Funding for the projects totals $238 million, which will flow through the Rural Energy for America Program and Higher Blends Infrastructure Incentive Program. Approximately 82% of the money will be provided as grants and loans through REAP to help agricultural producers and rural small business owners expand their use of wind, solar, geothermal and small hydropower energy and make energy efficiency improvements. The remainder will fund HBIIP grants to increase the availability of domestic biofuels in 15 states by installing and upgrading infrastructure such as fuel pumps, dispensers and storage tanks.

About the Author(s)

Eric Bohl

Eric Bohl is an agricultural policy leader with extensive experience on Capitol Hill. He served six years as Chief of Staff to Congressman Jason Smith (R-MO) and Congresswoman Vicky Hartzler (R-MO), and previously served as Legislative Director to Rep. Hartzler. During that time, he led her work on the House Agriculture Committee and was influential in efforts to craft the 2014 Farm Bill, as well as handling environmental, energy, transportation and infrastructure, and agricultural trade issues.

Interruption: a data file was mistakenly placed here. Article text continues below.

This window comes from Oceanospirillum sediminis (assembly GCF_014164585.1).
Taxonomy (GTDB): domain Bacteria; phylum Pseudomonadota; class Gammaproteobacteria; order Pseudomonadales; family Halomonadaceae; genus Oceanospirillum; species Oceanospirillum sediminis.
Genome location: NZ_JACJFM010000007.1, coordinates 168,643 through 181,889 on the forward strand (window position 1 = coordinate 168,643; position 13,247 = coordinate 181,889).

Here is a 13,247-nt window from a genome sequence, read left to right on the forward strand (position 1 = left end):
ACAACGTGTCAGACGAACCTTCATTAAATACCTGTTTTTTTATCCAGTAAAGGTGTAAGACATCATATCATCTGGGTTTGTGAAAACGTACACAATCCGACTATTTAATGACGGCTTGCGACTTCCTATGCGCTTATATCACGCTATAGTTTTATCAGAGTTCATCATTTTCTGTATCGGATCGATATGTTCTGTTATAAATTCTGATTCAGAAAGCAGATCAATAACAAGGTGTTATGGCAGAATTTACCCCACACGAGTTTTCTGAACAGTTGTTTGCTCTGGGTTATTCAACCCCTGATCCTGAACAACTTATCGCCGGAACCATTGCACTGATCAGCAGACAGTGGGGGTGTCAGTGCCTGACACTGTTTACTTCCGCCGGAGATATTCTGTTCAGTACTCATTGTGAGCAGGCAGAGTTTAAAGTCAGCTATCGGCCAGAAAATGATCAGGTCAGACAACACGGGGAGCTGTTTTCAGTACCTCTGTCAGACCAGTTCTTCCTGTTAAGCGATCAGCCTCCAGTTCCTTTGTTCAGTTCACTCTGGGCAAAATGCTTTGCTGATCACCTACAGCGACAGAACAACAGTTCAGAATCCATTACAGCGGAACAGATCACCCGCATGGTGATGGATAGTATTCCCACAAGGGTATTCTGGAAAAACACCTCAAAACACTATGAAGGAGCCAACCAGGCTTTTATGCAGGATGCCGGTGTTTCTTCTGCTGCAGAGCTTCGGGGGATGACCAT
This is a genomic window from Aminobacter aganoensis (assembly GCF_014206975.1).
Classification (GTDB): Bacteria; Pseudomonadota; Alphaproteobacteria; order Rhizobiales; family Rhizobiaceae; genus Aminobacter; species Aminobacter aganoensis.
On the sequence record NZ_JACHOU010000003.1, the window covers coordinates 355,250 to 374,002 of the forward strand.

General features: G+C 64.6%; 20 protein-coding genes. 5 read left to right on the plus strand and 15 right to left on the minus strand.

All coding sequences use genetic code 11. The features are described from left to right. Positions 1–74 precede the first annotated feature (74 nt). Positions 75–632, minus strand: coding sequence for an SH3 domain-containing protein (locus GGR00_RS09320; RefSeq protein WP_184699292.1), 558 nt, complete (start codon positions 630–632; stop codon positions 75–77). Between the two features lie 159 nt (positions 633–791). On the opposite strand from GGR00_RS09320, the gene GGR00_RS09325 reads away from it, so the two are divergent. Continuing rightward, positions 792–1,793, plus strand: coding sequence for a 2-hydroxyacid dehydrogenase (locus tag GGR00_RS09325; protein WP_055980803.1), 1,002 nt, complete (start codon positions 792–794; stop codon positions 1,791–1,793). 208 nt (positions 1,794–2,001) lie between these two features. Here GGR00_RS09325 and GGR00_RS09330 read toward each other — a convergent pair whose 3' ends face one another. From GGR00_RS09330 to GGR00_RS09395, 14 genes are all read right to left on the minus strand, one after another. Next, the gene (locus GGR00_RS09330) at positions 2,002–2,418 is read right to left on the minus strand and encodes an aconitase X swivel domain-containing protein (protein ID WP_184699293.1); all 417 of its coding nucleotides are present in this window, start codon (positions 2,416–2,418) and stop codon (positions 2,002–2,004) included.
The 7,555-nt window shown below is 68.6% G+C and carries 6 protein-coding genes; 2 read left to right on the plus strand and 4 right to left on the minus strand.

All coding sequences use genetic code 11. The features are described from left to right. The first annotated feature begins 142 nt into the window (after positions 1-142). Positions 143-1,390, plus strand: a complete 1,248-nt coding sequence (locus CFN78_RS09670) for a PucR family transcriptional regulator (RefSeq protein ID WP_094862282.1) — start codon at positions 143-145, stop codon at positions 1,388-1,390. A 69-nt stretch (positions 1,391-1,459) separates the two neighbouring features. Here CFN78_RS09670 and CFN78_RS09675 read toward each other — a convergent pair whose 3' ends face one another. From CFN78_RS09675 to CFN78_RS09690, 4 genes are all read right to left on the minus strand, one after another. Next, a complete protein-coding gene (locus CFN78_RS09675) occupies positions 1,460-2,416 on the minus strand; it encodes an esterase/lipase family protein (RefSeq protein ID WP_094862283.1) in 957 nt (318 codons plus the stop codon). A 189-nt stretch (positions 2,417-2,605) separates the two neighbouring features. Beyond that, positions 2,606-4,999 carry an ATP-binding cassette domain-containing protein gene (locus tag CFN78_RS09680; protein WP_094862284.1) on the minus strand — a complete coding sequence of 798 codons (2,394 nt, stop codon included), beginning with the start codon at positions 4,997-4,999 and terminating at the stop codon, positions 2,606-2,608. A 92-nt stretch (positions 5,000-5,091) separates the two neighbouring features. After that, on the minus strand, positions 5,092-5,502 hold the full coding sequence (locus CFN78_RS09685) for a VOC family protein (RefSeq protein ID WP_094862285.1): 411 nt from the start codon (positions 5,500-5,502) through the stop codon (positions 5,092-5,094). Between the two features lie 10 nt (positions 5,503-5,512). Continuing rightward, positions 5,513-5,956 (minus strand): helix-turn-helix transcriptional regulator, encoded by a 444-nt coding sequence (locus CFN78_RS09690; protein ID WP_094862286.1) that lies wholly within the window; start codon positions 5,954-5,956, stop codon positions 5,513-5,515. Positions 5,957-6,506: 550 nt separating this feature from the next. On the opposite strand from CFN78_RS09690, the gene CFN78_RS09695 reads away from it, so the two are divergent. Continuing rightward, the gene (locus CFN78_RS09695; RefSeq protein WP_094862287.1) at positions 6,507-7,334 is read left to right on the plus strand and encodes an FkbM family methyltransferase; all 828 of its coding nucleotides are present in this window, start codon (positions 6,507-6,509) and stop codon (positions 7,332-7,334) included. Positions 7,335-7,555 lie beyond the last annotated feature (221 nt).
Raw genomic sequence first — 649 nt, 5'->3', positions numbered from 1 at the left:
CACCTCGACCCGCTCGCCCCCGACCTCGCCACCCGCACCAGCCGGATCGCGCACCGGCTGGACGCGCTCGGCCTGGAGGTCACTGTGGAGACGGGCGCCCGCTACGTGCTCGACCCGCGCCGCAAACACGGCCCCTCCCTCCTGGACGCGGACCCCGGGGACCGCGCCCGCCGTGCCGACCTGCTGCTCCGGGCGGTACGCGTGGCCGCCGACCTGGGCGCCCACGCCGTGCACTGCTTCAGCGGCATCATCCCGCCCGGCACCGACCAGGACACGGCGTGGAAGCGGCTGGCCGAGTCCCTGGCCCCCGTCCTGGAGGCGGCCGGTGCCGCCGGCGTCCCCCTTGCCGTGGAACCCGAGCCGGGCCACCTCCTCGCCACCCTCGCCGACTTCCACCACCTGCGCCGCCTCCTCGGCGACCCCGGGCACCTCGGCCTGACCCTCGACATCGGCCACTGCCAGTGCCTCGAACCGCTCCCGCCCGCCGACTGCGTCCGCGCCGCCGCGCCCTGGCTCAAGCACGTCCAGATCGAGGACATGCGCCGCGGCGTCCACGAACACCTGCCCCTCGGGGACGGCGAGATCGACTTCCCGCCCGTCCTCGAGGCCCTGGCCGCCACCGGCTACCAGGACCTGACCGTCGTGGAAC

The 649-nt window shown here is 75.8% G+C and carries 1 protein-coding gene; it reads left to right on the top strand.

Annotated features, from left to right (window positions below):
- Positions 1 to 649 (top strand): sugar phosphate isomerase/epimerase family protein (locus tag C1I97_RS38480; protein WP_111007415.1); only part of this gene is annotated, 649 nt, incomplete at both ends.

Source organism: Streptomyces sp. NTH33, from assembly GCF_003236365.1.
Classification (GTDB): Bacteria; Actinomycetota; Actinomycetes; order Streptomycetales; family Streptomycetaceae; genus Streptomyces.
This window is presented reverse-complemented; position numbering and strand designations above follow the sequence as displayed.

Eric’s experience starts at the ground level. His family has deep roots in both animal and row-crop farming going back several generations. This understanding of the unique challenges real farmers face brings valuable perspective to help solve clients’ needs. His midwestern values also allow him to build meaningful relationships with people on both sides of the political aisle and find common-sense solutions that transcend partisan lines.